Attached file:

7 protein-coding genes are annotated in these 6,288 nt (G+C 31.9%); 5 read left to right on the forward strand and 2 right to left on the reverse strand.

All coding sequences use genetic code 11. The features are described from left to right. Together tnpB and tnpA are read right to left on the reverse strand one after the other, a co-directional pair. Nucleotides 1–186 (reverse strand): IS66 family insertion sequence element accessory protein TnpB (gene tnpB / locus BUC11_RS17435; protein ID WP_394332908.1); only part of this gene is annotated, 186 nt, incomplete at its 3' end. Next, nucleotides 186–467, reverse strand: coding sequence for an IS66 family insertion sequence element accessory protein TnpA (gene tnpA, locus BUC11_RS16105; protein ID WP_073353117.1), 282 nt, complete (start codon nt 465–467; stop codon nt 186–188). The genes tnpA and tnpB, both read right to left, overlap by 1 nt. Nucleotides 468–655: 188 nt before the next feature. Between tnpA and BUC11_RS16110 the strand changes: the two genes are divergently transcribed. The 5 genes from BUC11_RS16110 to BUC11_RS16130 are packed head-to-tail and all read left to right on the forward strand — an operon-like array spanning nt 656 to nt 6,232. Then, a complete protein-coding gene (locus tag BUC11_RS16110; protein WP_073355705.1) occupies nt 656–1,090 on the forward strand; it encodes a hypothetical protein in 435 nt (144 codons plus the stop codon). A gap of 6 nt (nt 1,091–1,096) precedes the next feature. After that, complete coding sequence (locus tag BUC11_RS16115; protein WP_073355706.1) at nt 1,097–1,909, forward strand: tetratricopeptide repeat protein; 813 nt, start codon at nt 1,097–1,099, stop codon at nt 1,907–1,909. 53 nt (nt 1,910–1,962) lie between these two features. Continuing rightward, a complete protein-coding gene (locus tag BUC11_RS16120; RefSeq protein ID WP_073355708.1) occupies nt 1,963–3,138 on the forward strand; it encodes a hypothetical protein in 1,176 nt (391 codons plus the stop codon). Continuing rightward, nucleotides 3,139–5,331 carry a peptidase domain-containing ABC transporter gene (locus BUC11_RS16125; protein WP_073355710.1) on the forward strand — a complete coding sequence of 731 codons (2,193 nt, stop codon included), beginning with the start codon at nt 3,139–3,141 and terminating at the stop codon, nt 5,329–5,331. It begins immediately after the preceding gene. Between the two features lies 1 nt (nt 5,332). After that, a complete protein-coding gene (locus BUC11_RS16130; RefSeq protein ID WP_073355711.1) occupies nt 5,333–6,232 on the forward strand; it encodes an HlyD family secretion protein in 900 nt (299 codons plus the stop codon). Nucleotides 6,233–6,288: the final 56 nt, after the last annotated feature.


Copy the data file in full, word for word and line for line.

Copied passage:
7 protein-coding genes are annotated in these 6,288 nt (G+C 31.9%); 5 read left to right on the forward strand and 2 right to left on the reverse strand.

All coding sequences use genetic code 11. The features are described from left to right. Together tnpB and tnpA are read right to left on the reverse strand one after the other, a co-directional pair. Nucleotides 1–186 (reverse strand): IS66 family insertion sequence element accessory protein TnpB (gene tnpB / locus BUC11_RS17435; protein ID WP_394332908.1); only part of this gene is annotated, 186 nt, incomplete at its 3' end. Next, nucleotides 186–467, reverse strand: coding sequence for an IS66 family insertion sequence element accessory protein TnpA (gene tnpA, locus BUC11_RS16105; protein ID WP_073353117.1), 282 nt, complete (start codon nt 465–467; stop codon nt 186–188). The genes tnpA and tnpB, both read right to left, overlap by 1 nt. Nucleotides 468–655: 188 nt before the next feature. Between tnpA and BUC11_RS16110 the strand changes: the two genes are divergently transcribed. The 5 genes from BUC11_RS16110 to BUC11_RS16130 are packed head-to-tail and all read left to right on the forward strand — an operon-like array spanning nt 656 to nt 6,232. Then, a complete protein-coding gene (locus tag BUC11_RS16110; protein WP_073355705.1) occupies nt 656–1,090 on the forward strand; it encodes a hypothetical protein in 435 nt (144 codons plus the stop codon). A gap of 6 nt (nt 1,091–1,096) precedes the next feature. After that, complete coding sequence (locus tag BUC11_RS16115; protein WP_073355706.1) at nt 1,097–1,909, forward strand: tetratricopeptide repeat protein; 813 nt, start codon at nt 1,097–1,099, stop codon at nt 1,907–1,909. 53 nt (nt 1,910–1,962) lie between these two features. Continuing rightward, a complete protein-coding gene (locus tag BUC11_RS16120; RefSeq protein ID WP_073355708.1) occupies nt 1,963–3,138 on the forward strand; it encodes a hypothetical protein in 1,176 nt (391 codons plus the stop codon). Continuing rightward, nucleotides 3,139–5,331 carry a peptidase domain-containing ABC transporter gene (locus BUC11_RS16125; protein WP_073355710.1) on the forward strand — a complete coding sequence of 731 codons (2,193 nt, stop codon included), beginning with the start codon at nt 3,139–3,141 and terminating at the stop codon, nt 5,329–5,331. It begins immediately after the preceding gene. Between the two features lies 1 nt (nt 5,332). After that, a complete protein-coding gene (locus BUC11_RS16130; RefSeq protein ID WP_073355711.1) occupies nt 5,333–6,232 on the forward strand; it encodes an HlyD family secretion protein in 900 nt (299 codons plus the stop codon). Nucleotides 6,233–6,288: the final 56 nt, after the last annotated feature.